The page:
First Bull Run Judith Henry

Andy Cardinal

1st Lieutenant
Forum Host
Joined
Feb 27, 2017
Location
Ohio
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Ruins of Judith Henry's house (LOC)
Judith Carter was probably born in 1776, the year the United States declared independence from Great Britain (her actual date of birth is not known).

Judith was the son of Landon Carter II and great-granddaughter of "King" Carter, who originally owned most of the land where the battle was fought. Landon Carter built "Pittsylvania." His younger brother John built "Sudley." Judith grew up at Pittsylvania.

Judith married Dr. Isaac Henry (c. 1802). Isaac was originally from Philadelphia and had been a surgeon aboard the U.S.S. Constellation. He resigned in 1800, and after marrying Judith practiced medicine in northern Virginia before turning to politics. In 1810, he was elected to the House of Delegates. In 1822 he purchased "Spring Hill Farm" (332 acres). He died of pneumonia a few years later and was buried at Pittsylvania.

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Isaac Henry (Find a Grave)
Judith Henry continued to live at Spring Hill Farm, and she was there when the armies gathered to fight the first major battle of the war on July 21, 1861. Her daughter Ellen lived with her. Confederate sharpshooters were posted in the home, and during the fighting Captain James B. Ricketts turned his guns on the house. One of the shells struck the 85 year-old widow, killing her and making Judith Henry the first civilian casualty of the war.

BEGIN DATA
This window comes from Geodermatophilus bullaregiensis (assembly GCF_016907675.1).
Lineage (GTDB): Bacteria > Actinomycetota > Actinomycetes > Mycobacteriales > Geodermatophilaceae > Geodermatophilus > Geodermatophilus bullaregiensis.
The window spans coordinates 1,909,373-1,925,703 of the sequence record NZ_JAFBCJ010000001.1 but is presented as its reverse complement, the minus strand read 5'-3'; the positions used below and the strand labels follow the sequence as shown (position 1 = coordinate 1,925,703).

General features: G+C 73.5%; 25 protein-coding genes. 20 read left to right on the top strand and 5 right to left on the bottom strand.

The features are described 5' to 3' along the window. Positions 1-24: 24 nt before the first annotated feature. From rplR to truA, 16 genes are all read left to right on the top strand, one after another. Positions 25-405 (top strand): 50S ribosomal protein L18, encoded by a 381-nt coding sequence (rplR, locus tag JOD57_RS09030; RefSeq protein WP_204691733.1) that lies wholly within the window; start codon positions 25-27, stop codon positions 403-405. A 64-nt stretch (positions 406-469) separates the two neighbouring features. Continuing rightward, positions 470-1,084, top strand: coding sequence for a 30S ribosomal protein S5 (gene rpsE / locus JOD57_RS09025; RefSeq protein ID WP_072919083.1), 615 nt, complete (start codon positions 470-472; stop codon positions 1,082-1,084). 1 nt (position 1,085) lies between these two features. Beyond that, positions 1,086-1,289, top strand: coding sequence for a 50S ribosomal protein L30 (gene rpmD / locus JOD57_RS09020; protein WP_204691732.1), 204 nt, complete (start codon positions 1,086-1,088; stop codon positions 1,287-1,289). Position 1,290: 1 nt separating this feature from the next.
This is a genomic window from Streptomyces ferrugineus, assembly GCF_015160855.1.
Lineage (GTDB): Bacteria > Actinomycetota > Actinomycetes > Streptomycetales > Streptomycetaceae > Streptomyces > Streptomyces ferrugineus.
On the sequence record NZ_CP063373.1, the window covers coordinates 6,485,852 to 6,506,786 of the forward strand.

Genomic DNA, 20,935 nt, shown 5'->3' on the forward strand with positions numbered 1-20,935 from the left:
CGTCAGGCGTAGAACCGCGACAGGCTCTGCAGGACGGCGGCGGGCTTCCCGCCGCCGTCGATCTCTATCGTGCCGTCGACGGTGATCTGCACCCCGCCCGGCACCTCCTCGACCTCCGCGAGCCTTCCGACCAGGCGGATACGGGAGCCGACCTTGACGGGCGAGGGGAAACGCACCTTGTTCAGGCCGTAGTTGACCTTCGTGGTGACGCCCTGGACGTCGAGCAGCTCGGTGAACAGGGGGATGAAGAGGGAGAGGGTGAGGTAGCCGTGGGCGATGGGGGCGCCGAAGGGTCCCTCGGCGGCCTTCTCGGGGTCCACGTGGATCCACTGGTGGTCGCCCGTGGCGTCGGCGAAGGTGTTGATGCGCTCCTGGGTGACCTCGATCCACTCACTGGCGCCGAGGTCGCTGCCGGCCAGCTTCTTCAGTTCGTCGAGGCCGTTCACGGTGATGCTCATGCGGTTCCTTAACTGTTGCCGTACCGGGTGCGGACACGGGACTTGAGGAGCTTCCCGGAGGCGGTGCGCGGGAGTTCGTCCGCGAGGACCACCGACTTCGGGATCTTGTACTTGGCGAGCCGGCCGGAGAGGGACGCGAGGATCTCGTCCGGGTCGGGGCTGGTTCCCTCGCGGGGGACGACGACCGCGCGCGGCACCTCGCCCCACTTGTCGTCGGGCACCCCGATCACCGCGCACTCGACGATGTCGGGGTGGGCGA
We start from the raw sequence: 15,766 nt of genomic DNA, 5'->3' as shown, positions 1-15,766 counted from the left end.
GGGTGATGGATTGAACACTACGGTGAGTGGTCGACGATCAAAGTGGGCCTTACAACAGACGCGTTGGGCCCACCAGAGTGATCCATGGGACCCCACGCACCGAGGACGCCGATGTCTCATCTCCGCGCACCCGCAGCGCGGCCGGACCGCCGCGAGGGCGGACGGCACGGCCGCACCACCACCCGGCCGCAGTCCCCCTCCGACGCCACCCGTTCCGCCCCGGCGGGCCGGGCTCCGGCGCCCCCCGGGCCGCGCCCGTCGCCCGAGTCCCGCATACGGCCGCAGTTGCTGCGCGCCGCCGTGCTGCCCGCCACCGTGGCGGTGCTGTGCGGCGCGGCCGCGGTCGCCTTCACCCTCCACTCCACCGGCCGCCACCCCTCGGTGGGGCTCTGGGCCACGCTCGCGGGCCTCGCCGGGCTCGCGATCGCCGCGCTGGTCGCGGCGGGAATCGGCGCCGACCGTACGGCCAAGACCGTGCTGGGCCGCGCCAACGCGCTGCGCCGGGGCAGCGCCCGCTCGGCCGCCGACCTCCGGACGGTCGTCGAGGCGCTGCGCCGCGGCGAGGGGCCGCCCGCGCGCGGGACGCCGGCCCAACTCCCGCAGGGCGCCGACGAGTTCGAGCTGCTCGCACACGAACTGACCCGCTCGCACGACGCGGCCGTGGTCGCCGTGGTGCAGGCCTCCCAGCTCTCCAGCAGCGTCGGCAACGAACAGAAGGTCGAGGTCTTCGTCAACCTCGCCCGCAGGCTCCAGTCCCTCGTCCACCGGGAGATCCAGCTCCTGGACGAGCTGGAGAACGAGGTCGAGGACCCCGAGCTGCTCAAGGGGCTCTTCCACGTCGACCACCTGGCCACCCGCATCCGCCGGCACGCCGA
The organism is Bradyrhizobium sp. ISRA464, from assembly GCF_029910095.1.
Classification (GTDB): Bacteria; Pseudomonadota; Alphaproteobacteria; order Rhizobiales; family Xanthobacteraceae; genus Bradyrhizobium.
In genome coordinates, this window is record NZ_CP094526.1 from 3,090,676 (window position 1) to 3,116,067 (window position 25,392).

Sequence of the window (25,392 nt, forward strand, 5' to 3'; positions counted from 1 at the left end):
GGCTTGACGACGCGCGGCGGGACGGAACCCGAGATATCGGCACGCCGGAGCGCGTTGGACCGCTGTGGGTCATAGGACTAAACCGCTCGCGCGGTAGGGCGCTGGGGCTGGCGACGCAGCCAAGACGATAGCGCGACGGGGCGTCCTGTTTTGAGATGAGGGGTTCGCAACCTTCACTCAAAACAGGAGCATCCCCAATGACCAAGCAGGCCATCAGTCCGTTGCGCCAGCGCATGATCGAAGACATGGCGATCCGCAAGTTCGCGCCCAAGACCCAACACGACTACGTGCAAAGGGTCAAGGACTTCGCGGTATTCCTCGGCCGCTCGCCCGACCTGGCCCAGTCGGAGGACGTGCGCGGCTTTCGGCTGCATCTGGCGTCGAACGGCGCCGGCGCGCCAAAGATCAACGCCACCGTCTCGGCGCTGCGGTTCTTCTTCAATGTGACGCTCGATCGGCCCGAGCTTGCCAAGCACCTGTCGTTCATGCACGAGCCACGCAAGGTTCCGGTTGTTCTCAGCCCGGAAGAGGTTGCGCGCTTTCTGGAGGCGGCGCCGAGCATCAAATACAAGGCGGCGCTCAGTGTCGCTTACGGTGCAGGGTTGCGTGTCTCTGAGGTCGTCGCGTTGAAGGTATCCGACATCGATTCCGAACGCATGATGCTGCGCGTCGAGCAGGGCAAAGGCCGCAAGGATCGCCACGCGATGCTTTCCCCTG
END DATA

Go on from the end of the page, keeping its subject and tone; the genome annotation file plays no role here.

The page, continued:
Rick Richter

Corporal
Joined
Dec 6, 2012
Such a sad "first" of the war. Was there no time to take her out of her home or was she bedridden? Imagine laying in bed and not being able to "run" to safety. Thank you for this sad reminder that the price of war does not stop at a soldiers gun.

See John Hennessy's book, The First Battle of Manassas, Revised Edition, p. 160. Judith Henry was bedridden and could not be moved. Also wounded by the artillery shell was Lucy, a hired slave owned by Rev. Alexander Compton, minister of Sudley Church. His son, also named Alexander, was serving in the 8th Virginia Infantry fighting just yards from the Henry House late that afternoon!
 
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